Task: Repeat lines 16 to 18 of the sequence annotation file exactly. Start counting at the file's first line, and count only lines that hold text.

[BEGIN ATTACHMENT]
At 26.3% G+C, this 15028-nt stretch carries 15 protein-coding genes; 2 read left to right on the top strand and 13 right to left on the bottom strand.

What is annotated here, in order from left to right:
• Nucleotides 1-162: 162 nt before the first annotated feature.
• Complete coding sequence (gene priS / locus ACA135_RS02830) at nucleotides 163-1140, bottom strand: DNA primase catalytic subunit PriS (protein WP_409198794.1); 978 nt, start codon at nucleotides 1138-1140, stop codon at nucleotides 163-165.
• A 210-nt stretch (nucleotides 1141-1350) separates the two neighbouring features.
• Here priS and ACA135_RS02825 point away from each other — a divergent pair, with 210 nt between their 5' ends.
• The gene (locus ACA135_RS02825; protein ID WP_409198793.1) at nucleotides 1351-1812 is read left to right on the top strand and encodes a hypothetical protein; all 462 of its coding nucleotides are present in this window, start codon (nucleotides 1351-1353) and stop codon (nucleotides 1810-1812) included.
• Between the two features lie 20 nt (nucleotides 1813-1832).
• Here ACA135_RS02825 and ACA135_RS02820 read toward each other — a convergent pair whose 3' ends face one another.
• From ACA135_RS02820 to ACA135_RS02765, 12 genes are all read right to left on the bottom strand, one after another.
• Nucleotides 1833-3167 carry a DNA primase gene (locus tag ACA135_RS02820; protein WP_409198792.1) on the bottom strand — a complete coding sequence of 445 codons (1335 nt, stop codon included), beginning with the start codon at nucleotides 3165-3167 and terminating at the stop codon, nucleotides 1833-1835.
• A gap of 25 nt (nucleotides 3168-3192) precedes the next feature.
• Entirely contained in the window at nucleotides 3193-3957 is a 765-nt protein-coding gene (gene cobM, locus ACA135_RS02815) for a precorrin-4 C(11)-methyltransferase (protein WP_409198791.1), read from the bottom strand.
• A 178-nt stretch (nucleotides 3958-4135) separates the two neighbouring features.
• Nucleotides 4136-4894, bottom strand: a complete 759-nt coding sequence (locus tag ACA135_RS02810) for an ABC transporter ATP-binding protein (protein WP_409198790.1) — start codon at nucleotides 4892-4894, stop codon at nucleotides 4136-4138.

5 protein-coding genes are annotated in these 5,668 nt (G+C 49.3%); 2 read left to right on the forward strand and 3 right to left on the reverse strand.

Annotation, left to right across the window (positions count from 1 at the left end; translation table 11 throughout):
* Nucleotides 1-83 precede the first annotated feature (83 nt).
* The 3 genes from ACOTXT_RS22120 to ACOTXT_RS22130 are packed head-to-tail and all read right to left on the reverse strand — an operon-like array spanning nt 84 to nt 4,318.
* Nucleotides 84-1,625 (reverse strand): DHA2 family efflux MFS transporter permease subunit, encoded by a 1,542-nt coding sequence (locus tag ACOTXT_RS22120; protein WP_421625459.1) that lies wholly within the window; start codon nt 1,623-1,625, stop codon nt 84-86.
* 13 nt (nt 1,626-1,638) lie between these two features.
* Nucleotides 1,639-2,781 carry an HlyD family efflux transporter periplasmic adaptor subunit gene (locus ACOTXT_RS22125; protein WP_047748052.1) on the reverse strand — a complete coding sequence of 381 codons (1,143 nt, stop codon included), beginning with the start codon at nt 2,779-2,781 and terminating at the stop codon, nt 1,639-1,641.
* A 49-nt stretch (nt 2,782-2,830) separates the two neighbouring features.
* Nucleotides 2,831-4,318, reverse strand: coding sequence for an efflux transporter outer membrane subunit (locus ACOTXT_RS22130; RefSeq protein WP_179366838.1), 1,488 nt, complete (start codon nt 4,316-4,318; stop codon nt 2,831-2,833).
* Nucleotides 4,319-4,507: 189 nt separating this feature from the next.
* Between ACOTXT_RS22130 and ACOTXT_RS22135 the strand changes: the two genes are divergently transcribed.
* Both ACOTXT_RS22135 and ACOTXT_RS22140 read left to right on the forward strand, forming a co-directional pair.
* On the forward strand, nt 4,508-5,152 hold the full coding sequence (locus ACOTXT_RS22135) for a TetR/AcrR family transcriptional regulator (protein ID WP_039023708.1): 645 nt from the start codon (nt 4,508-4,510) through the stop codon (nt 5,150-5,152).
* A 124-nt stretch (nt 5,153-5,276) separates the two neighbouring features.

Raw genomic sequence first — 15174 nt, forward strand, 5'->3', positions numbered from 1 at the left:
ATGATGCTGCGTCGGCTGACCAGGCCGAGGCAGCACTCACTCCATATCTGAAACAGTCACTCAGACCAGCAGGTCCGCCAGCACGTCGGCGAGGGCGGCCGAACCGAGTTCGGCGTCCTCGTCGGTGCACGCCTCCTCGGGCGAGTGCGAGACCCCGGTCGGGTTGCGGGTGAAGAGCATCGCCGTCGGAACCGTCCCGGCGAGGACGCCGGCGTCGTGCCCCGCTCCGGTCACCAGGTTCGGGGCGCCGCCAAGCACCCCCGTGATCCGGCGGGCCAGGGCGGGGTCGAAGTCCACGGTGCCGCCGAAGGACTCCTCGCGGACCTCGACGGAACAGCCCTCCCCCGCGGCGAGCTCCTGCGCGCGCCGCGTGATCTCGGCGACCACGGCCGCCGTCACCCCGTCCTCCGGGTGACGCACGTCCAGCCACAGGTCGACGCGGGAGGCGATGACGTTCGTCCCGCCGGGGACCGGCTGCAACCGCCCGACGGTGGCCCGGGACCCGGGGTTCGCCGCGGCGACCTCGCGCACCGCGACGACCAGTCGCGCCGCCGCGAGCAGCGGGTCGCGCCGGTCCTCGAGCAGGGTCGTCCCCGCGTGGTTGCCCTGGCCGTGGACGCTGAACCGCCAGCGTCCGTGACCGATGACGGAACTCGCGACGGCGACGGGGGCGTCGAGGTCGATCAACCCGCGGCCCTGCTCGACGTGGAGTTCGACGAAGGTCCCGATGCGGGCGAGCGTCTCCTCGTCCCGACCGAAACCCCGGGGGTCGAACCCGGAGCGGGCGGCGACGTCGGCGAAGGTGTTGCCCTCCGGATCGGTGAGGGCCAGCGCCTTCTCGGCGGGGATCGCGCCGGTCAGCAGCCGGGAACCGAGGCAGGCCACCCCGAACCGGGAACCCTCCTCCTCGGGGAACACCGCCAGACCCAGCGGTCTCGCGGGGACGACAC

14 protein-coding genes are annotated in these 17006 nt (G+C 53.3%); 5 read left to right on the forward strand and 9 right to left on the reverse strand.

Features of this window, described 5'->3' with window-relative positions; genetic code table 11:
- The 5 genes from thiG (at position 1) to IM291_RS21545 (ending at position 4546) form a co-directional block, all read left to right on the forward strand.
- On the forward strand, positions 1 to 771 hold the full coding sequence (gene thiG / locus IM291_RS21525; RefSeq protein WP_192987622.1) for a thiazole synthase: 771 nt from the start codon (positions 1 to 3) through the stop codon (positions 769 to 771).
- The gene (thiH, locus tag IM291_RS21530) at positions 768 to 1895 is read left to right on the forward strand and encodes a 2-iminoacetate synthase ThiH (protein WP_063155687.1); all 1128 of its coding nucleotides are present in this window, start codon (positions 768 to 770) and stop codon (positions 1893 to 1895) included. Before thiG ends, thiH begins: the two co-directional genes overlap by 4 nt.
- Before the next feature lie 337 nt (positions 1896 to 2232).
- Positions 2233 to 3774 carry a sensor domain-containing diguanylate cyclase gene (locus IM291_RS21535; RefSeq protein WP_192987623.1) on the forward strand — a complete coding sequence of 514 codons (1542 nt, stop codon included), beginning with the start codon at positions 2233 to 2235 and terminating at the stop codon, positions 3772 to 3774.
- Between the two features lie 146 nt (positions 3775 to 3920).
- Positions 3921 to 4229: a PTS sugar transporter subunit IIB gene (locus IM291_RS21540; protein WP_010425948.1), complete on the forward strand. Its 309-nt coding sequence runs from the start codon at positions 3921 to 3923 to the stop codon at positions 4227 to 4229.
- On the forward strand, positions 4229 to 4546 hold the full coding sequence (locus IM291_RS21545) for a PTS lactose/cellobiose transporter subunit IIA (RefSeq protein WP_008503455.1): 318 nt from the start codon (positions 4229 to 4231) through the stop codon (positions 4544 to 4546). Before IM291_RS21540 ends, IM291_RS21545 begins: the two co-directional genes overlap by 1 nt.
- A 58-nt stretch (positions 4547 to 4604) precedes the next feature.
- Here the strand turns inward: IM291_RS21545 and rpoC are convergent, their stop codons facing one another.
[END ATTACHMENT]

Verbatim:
5 protein-coding genes are annotated in these 5,668 nt (G+C 49.3%); 2 read left to right on the forward strand and 3 right to left on the reverse strand.

Annotation, left to right across the window (positions count from 1 at the left end; translation table 11 throughout):
* Nucleotides 1-83 precede the first annotated feature (83 nt).